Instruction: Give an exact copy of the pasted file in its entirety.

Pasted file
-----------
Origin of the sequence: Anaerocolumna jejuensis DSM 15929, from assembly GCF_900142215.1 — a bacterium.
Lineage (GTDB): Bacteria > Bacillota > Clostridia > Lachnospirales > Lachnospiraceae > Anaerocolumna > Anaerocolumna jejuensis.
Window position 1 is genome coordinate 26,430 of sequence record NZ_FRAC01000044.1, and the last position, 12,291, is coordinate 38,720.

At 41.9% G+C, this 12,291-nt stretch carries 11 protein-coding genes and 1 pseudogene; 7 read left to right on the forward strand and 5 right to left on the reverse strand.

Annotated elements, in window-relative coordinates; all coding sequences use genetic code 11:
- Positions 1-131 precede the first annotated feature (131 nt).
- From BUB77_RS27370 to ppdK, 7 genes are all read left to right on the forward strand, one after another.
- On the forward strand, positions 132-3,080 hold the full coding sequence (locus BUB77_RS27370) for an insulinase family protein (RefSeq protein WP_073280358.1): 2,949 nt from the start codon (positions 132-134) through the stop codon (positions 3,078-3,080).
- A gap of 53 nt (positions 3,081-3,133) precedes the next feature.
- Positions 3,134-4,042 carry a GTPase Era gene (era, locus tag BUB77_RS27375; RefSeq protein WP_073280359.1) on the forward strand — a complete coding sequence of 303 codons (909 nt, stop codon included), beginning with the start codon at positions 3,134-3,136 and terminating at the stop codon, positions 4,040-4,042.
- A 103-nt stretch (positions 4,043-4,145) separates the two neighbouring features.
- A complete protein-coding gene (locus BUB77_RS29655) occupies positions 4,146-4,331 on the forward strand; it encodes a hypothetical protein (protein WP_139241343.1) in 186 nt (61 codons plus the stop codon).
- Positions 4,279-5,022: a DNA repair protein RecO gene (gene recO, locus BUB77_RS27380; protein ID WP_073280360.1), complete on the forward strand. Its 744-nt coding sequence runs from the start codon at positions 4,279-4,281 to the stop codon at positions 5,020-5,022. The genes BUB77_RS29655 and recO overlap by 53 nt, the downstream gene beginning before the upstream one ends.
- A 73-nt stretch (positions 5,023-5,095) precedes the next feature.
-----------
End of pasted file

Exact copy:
Origin of the sequence: Anaerocolumna jejuensis DSM 15929, from assembly GCF_900142215.1 — a bacterium.
Lineage (GTDB): Bacteria > Bacillota > Clostridia > Lachnospirales > Lachnospiraceae > Anaerocolumna > Anaerocolumna jejuensis.
Window position 1 is genome coordinate 26,430 of sequence record NZ_FRAC01000044.1, and the last position, 12,291, is coordinate 38,720.

At 41.9% G+C, this 12,291-nt stretch carries 11 protein-coding genes and 1 pseudogene; 7 read left to right on the forward strand and 5 right to left on the reverse strand.

Annotated elements, in window-relative coordinates; all coding sequences use genetic code 11:
- Positions 1-131 precede the first annotated feature (131 nt).
- From BUB77_RS27370 to ppdK, 7 genes are all read left to right on the forward strand, one after another.
- On the forward strand, positions 132-3,080 hold the full coding sequence (locus BUB77_RS27370) for an insulinase family protein (RefSeq protein WP_073280358.1): 2,949 nt from the start codon (positions 132-134) through the stop codon (positions 3,078-3,080).
- A gap of 53 nt (positions 3,081-3,133) precedes the next feature.
- Positions 3,134-4,042 carry a GTPase Era gene (era, locus tag BUB77_RS27375; RefSeq protein WP_073280359.1) on the forward strand — a complete coding sequence of 303 codons (909 nt, stop codon included), beginning with the start codon at positions 3,134-3,136 and terminating at the stop codon, positions 4,040-4,042.
- A 103-nt stretch (positions 4,043-4,145) separates the two neighbouring features.
- A complete protein-coding gene (locus BUB77_RS29655) occupies positions 4,146-4,331 on the forward strand; it encodes a hypothetical protein (protein WP_139241343.1) in 186 nt (61 codons plus the stop codon).
- Positions 4,279-5,022: a DNA repair protein RecO gene (gene recO, locus BUB77_RS27380; protein ID WP_073280360.1), complete on the forward strand. Its 744-nt coding sequence runs from the start codon at positions 4,279-4,281 to the stop codon at positions 5,020-5,022. The genes BUB77_RS29655 and recO overlap by 53 nt, the downstream gene beginning before the upstream one ends.
- A 73-nt stretch (positions 5,023-5,095) precedes the next feature.